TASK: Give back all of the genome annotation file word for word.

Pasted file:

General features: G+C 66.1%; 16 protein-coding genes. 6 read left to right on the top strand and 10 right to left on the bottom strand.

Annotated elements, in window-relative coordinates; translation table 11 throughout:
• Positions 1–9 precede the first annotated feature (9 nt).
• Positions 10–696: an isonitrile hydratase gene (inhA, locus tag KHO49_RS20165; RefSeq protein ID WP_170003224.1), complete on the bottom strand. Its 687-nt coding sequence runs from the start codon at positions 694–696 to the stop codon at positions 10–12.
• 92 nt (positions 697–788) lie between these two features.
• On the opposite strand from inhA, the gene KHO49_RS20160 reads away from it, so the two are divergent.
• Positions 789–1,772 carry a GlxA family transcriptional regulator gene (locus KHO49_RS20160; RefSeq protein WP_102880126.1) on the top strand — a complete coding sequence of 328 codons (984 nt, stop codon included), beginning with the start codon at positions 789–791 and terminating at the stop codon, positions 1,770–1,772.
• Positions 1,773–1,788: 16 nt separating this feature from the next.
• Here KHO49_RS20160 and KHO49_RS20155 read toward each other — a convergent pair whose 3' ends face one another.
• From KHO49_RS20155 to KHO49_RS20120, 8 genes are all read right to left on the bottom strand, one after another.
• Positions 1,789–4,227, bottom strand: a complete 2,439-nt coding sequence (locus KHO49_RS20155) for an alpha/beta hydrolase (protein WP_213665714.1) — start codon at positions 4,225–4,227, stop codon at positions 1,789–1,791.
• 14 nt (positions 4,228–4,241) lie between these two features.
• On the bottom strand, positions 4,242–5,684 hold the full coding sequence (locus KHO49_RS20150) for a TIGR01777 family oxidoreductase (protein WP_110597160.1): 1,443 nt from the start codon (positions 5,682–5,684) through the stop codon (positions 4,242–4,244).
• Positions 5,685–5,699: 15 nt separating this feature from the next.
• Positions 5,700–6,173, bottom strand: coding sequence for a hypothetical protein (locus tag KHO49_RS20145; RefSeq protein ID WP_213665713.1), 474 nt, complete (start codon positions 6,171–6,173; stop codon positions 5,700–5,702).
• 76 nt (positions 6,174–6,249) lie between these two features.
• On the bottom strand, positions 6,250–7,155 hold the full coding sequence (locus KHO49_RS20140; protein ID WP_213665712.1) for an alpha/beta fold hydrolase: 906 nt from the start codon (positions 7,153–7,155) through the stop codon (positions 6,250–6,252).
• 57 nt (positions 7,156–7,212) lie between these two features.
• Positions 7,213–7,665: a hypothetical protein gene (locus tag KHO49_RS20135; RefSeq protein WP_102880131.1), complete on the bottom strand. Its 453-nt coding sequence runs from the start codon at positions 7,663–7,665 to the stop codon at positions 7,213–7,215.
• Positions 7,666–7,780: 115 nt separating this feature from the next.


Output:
General features: G+C 66.1%; 16 protein-coding genes. 6 read left to right on the top strand and 10 right to left on the bottom strand.

Annotated elements, in window-relative coordinates; translation table 11 throughout:
• Positions 1–9 precede the first annotated feature (9 nt).
• Positions 10–696: an isonitrile hydratase gene (inhA, locus tag KHO49_RS20165; RefSeq protein ID WP_170003224.1), complete on the bottom strand. Its 687-nt coding sequence runs from the start codon at positions 694–696 to the stop codon at positions 10–12.
• 92 nt (positions 697–788) lie between these two features.
• On the opposite strand from inhA, the gene KHO49_RS20160 reads away from it, so the two are divergent.
• Positions 789–1,772 carry a GlxA family transcriptional regulator gene (locus KHO49_RS20160; RefSeq protein WP_102880126.1) on the top strand — a complete coding sequence of 328 codons (984 nt, stop codon included), beginning with the start codon at positions 789–791 and terminating at the stop codon, positions 1,770–1,772.
• Positions 1,773–1,788: 16 nt separating this feature from the next.
• Here KHO49_RS20160 and KHO49_RS20155 read toward each other — a convergent pair whose 3' ends face one another.
• From KHO49_RS20155 to KHO49_RS20120, 8 genes are all read right to left on the bottom strand, one after another.
• Positions 1,789–4,227, bottom strand: a complete 2,439-nt coding sequence (locus KHO49_RS20155) for an alpha/beta hydrolase (protein WP_213665714.1) — start codon at positions 4,225–4,227, stop codon at positions 1,789–1,791.
• 14 nt (positions 4,228–4,241) lie between these two features.
• On the bottom strand, positions 4,242–5,684 hold the full coding sequence (locus KHO49_RS20150) for a TIGR01777 family oxidoreductase (protein WP_110597160.1): 1,443 nt from the start codon (positions 5,682–5,684) through the stop codon (positions 4,242–4,244).
• Positions 5,685–5,699: 15 nt separating this feature from the next.
• Positions 5,700–6,173, bottom strand: coding sequence for a hypothetical protein (locus tag KHO49_RS20145; RefSeq protein ID WP_213665713.1), 474 nt, complete (start codon positions 6,171–6,173; stop codon positions 5,700–5,702).
• 76 nt (positions 6,174–6,249) lie between these two features.
• On the bottom strand, positions 6,250–7,155 hold the full coding sequence (locus KHO49_RS20140; protein ID WP_213665712.1) for an alpha/beta fold hydrolase: 906 nt from the start codon (positions 7,153–7,155) through the stop codon (positions 6,250–6,252).
• 57 nt (positions 7,156–7,212) lie between these two features.
• Positions 7,213–7,665: a hypothetical protein gene (locus tag KHO49_RS20135; RefSeq protein WP_102880131.1), complete on the bottom strand. Its 453-nt coding sequence runs from the start codon at positions 7,663–7,665 to the stop codon at positions 7,213–7,215.
• Positions 7,666–7,780: 115 nt separating this feature from the next.